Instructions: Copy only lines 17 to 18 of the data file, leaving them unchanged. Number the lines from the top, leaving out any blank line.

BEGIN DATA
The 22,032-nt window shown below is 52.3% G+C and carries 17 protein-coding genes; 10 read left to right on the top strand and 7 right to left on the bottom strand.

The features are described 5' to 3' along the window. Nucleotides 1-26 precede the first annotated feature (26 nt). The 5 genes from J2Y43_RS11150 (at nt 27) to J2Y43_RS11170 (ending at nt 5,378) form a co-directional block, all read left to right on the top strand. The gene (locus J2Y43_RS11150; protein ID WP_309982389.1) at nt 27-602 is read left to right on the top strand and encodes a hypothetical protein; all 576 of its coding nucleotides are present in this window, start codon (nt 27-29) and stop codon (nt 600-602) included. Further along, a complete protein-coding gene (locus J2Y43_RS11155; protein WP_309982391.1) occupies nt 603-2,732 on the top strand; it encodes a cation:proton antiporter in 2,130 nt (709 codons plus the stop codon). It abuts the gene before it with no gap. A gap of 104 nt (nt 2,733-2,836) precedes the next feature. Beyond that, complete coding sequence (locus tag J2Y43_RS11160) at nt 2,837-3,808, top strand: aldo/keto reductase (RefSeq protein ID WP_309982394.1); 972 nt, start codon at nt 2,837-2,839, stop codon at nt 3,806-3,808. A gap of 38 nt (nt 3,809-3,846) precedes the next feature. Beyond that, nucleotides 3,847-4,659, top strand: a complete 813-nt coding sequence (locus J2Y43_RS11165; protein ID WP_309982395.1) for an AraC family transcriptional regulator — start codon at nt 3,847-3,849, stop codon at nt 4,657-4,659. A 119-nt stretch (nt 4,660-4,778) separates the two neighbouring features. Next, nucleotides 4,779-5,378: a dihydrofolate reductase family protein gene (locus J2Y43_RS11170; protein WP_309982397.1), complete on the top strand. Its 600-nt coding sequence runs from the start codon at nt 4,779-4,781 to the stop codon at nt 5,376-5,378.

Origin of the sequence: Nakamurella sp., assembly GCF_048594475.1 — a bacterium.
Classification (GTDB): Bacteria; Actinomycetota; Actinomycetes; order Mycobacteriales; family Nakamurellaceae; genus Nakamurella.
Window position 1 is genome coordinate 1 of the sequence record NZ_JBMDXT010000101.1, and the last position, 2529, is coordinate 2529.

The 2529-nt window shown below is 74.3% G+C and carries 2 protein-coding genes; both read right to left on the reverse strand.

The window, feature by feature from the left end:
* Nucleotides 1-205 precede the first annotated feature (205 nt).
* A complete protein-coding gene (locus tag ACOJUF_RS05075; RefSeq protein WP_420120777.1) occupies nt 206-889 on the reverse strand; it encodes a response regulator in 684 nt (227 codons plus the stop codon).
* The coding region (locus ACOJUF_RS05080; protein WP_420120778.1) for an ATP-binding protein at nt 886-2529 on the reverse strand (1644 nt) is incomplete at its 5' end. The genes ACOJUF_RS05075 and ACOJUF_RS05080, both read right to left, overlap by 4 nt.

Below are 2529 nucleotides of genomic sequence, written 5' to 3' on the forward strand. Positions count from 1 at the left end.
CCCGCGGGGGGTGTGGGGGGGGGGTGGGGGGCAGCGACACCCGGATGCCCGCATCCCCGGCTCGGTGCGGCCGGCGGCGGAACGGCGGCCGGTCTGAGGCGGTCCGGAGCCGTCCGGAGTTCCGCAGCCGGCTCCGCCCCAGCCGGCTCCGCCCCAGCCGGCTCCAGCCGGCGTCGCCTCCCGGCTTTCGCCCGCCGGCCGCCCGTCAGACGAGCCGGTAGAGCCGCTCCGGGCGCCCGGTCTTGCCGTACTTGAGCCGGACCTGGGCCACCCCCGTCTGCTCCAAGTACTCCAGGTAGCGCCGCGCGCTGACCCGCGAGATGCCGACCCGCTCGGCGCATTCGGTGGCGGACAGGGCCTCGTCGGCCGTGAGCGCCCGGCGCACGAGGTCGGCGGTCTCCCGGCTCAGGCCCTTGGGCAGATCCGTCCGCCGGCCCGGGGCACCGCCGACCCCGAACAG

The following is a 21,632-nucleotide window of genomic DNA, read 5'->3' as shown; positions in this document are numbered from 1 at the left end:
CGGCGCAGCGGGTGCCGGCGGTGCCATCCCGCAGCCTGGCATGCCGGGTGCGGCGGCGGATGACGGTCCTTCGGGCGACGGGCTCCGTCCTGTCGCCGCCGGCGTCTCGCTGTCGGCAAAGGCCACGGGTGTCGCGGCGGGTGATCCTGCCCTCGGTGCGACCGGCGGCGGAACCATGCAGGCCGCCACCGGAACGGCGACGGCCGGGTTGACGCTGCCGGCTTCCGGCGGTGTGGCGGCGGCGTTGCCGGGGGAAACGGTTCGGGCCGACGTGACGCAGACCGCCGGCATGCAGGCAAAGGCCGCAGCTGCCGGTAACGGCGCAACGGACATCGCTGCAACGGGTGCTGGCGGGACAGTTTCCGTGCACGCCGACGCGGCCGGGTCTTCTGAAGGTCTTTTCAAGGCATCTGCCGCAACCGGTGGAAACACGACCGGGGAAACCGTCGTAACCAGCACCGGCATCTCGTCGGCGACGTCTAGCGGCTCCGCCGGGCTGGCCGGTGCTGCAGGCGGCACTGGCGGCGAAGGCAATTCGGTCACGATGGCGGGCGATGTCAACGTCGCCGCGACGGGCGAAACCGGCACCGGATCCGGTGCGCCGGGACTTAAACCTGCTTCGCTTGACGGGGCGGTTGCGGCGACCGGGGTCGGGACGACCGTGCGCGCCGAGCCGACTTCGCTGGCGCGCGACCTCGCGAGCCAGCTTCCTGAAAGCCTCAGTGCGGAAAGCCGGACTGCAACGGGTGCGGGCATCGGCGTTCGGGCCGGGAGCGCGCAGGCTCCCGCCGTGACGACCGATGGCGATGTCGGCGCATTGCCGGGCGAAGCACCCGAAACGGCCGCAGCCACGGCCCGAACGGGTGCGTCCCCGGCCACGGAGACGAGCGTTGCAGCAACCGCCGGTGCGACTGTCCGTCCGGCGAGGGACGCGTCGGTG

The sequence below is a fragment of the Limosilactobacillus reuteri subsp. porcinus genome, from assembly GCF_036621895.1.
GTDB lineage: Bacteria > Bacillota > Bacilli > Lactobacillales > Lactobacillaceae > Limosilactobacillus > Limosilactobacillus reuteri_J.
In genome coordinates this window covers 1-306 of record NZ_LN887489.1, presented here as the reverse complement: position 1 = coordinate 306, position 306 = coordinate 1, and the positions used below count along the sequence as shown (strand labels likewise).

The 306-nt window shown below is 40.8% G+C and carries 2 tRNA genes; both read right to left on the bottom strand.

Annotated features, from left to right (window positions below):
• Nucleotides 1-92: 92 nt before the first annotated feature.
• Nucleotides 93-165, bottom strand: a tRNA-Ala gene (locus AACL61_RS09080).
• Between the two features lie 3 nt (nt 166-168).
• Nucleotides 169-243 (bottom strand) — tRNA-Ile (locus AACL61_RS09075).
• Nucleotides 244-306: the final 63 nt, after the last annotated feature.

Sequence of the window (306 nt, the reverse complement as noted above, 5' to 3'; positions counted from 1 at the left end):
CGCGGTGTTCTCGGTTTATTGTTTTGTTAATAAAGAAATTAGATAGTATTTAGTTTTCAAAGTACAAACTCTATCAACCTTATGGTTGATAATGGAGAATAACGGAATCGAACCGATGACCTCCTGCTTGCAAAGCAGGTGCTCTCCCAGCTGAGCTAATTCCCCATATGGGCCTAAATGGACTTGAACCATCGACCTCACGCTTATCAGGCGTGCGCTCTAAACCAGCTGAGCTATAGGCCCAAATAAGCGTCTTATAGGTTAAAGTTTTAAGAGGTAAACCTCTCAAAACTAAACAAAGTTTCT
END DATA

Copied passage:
In genome coordinates this window covers 1-306 of record NZ_LN887489.1, presented here as the reverse complement: position 1 = coordinate 306, position 306 = coordinate 1, and the positions used below count along the sequence as shown (strand labels likewise).

The 306-nt window shown below is 40.8% G+C and carries 2 tRNA genes; both read right to left on the bottom strand.